NH3NH3AmmoniaAmmonia is involved in the formation of aerosol PM2.5 particles, which have adverse health effects, and impacts soil acidification, biodiversity, and the nitrogen cycle. Ammonia is produced from various sources, including agricultural emissions, however, there is widespread uncertainty in the magnitude and seasonality of ammonia emissions, which hinders the development of control measures.6
PANC2H3NO5Peroxyacetyl nitratePAN is a toxic chemical that is an important component of smog formation. PAN interacts with the various forms of reactive nitrogen. Reactive nitrogen is a term used for nitrogen compounds that support growth directly or indirectly, including all forms of nitrogen that are biologically, photochemically, and radiatively active, such as ammonia and nitrous oxide. Reactive nitrogen plays a major role in ozone production, and PAN facilitates its long-range transport. 7
CH3OHCH3OHMethanolMethanol (CH3OH) is one of the most abundant organic gases in the atmosphere (exceeded only by methane). It plays a key role in the oxidative capacity of the atmosphere. The primary sources of atmospheric methanol are the growth and decay of plants and biomass burning. As a biomass burning product, CH3OH, especially when used in conjunction with tracers measured by TROPESS-MUSES, can help determine the extent to which fire emissions affect the composition of the upper troposphere / lower stratosphere.8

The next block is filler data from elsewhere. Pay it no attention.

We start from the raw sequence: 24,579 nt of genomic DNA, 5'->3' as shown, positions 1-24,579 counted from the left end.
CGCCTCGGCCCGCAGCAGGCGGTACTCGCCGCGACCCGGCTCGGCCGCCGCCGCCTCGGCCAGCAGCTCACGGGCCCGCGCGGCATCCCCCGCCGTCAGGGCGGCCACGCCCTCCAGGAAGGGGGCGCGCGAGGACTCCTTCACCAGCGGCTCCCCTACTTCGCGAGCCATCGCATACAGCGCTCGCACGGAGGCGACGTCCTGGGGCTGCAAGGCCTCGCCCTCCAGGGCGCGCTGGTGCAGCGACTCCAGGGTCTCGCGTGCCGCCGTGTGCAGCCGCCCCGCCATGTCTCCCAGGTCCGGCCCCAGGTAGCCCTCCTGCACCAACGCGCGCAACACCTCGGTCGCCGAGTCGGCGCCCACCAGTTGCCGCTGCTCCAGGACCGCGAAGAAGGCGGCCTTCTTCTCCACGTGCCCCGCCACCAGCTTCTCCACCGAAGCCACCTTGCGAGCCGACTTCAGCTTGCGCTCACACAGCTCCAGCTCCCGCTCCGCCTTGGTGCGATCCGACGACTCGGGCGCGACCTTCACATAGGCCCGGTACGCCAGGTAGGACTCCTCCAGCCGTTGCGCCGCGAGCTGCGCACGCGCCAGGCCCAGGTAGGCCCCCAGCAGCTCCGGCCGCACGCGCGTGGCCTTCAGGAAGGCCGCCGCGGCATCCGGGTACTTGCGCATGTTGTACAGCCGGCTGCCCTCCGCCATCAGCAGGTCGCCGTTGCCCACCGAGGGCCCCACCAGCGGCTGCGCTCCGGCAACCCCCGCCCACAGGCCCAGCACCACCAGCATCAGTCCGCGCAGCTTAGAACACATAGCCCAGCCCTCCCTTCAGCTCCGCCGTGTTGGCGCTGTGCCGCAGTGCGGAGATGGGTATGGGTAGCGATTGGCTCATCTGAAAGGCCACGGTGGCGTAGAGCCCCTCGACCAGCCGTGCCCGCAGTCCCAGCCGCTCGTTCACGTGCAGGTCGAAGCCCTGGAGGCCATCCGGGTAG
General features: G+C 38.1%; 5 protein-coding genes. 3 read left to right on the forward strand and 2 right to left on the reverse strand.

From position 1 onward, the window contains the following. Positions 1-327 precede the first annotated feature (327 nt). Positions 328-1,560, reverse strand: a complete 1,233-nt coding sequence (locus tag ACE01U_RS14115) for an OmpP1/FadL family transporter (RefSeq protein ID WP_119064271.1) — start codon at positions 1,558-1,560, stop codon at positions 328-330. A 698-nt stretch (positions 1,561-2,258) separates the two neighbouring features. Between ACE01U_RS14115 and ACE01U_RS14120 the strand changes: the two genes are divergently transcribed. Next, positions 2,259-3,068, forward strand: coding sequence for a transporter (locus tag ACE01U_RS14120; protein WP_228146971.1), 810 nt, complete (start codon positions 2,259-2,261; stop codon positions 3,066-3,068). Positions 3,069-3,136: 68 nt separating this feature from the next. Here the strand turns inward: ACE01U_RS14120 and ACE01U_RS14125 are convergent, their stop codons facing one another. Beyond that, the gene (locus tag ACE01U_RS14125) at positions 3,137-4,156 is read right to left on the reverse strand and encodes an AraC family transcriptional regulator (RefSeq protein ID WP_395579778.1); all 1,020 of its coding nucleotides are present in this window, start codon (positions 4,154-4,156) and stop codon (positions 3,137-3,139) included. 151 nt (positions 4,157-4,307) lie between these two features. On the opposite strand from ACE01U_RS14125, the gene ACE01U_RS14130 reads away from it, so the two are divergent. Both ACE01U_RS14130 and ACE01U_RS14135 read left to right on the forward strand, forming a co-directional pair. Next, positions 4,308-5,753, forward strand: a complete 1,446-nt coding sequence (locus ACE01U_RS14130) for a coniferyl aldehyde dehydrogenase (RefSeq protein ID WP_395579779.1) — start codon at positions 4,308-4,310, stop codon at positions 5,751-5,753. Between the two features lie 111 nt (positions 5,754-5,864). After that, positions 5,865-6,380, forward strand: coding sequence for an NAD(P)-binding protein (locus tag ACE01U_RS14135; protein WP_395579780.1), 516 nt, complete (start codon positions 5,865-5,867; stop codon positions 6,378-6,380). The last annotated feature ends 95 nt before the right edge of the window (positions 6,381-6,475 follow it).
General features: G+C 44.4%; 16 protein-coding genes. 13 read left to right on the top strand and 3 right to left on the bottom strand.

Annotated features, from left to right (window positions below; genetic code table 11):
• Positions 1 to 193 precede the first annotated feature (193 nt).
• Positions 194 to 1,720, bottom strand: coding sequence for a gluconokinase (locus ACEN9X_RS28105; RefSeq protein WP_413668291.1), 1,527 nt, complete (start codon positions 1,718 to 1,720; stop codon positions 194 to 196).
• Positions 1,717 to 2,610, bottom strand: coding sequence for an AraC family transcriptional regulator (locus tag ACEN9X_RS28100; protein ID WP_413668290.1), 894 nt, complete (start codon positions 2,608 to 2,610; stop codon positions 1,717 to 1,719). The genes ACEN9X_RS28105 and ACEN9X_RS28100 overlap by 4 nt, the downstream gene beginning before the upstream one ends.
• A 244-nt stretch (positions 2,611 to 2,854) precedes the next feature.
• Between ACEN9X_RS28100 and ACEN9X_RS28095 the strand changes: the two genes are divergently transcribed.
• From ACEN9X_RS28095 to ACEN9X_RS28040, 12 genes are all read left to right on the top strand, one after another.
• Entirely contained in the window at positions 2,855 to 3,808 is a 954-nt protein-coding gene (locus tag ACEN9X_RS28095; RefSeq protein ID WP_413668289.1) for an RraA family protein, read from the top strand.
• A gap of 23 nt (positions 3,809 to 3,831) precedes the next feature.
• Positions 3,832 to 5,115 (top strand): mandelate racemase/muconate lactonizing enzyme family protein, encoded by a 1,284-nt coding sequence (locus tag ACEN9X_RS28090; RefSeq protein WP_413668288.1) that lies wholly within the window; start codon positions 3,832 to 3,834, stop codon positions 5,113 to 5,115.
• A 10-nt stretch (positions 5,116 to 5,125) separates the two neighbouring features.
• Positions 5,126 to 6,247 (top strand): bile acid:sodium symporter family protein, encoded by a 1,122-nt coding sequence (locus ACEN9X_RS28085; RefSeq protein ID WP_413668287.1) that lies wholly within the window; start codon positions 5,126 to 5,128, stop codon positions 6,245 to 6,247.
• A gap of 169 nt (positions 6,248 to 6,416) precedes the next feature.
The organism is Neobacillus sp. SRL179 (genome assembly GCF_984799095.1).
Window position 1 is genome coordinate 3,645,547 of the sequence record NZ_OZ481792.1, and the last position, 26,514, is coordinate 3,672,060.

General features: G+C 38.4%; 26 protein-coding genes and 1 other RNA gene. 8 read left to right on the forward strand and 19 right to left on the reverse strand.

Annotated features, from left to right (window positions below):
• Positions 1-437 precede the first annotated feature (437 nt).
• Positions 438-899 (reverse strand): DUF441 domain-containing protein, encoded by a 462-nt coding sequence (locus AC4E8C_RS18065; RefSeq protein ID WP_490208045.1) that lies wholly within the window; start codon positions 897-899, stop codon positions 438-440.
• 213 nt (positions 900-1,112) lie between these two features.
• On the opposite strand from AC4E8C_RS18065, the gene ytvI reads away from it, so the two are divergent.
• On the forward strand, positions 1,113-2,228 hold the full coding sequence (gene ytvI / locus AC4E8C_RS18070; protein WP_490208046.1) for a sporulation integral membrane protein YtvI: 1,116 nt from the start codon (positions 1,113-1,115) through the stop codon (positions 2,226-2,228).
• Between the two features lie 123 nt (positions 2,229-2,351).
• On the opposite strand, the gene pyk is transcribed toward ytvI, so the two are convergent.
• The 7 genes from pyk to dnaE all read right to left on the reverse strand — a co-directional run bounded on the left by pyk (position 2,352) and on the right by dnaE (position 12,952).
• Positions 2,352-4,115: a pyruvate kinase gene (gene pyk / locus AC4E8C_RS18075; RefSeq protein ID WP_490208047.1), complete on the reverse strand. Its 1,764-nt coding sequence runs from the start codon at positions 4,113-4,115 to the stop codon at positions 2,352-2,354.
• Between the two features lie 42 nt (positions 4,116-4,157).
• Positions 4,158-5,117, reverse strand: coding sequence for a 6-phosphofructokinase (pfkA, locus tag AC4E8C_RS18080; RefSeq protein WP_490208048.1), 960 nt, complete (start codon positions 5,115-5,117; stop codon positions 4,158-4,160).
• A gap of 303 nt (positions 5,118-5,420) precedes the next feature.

HCOOHHCOOHFormic acidFormic acid is one of the most abundant acids in the atmosphere and has an important influence on precipitation chemistry and acidity. Formic acid accounts for airborne acidity and is a leading contributor to acid dry deposition.
TROPESS Atmospheric Variables and their Importance in the Atmosphere
MUSE product type
Long name
Brief description of importance in the atmosphere
O3_IRKsOzone Instantaneous Radiative KernelsThe ozone IRK provides unique information for questions of chemistry-climate coupling since this is a direct measure of the radiative role of ozone which explicitly accounts for more dominant radiative processes such as water vapor, temperature and clouds. These products can be compared to climate model predictions of the same quantities. They can also be used to estimate the radiative bias of the model due to their ozone bias.
T_surfSurface temperatureSurface Temperature is a scientific product retrieved over both land and ocean that is used in quality assessments of gas product retrievals. It is closely related to surface-leaving infrared radiance.
TATMAtmospheric temperatureAtmospheric Temperature is a scientific product jointly retrieved with chemical species. It is used in quality assessments of gas product retrievals, and in a supporting role of studies of ozone and its precursors.